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Managing the risks of returning to the workplace

Returning to the Workplace Risk Management

As restrictions start to ease and we’re all excited to step outside the 4 walls of our homes, sensible employers are starting to plan for a staged return to work for their workers. As with most other workplace decisions, we recommend a risk-based approach.

Reducing the risk of COVID-19 transmission

In order to achieve a safe and healthy work environment, you might like to start by first thinking about what working environment delivers the optimum outcomes for your business. Reducing the likelihood of transmission is still a key consideration, so if tasks can be completed remotely, it’s well worth workers continuing to work from home, at least in a partial capacity. In fact, this may well become a feature of flexibility offered to your workforce in the long run to assist with achieving work-life balance.

If returning to the workplace is necessary or delivers a better outcome for your business, some ways to reduce the likelihood of transmission may include:
  • Establishing clear social distancing protocols for your business and clearly communicate expectations regarding social distancing while attending the workplace, includes lunchrooms, meeting rooms, during breaks etc. In-person meetings should be kept as brief as possible or can still be conducted via online platforms.

  • Ensuring adequate space is available in the workplace to allow social distancing. One way to do this may be separating the workforce into groups (by team or discipline) and advising them to attend the office on difference days or at different hours of the day.

  • Staggered break times to reduce the number of people in lunchrooms.

  • Staggered start and finish times, particularly if your workforce relies on public transport to access the workforce.

  • Ensuring adequate handwashing and sanitisation facilities and supplies.

  • Ensuring increased cleaning and sanitising procedures that include common touchpoints such as handles, switches, tools and shared vehicles, etc. You may need to discuss this with your facility manager if your workplace is shared with other businesses. Most shared workplaces are focusing on this too so now is a good time to start the conversation.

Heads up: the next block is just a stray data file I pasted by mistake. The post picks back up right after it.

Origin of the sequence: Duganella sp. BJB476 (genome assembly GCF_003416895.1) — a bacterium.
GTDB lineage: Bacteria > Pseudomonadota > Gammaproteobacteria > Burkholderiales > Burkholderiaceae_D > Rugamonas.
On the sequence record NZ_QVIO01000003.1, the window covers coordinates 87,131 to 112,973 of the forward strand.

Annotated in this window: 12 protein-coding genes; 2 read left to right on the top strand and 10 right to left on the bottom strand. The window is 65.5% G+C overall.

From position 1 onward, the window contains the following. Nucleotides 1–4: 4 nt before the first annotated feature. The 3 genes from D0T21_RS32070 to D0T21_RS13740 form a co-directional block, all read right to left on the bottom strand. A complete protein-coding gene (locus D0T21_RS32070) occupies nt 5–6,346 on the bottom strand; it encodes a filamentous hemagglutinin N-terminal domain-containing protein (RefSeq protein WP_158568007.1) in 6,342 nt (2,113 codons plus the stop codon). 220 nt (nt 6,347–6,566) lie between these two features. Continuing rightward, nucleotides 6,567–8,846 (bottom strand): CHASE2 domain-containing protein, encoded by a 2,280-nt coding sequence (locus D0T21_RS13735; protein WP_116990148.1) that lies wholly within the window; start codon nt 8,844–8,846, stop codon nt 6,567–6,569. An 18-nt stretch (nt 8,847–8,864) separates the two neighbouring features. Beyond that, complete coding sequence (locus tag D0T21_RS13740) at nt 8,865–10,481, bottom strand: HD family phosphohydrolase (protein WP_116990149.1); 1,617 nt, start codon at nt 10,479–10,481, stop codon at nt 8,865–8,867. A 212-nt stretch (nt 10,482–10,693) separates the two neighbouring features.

Other risks you may not have considered… but need to manage

Another consideration is the risks associated with restarting equipment that may have been dormant for several weeks. Essential services such as essential safety equipment, ventilation and temperature control facilities should have remained regularly serviced during the shut-down period – however checking this with your landlord is a good idea.

As with any task involving plant and equipment, pre-start checks and risk assessments should be conducted prior to returning them into service. Maintenance personnel are key in this and should be allowed the time and resourced to complete this work thoroughly.

One size does not fit all

Each business has its own unique needs, ways it services its clients and, therefore, has different exposures. It is important to consider and risk assess all possible scenarios. Activities with a high risk of transmission may need to be put on hold or have higher order controls to mitigate exposure. Engineering controls such as screens/segregation devices, use of stairs rather than lifts, ceasing the use of fitting rooms and increased ventilation are recommended. To ensure that workers are adhering to the protocols, determine your return to work plan sooner rather than later and communicate it to your workforce clearly and consistently, allowing people the time and opportunity to consider, ask questions and provide feedback.

SafeWork Australia – COVID-19 workplace information

SafeWork Australia has put together sector specific guides to help employers understand the different considerations and requirements.

If you need help assessing the risks associated with returning to the workplace, or putting in place a plan to manage them, don’t hesitate to get in touch– we’re here to help.


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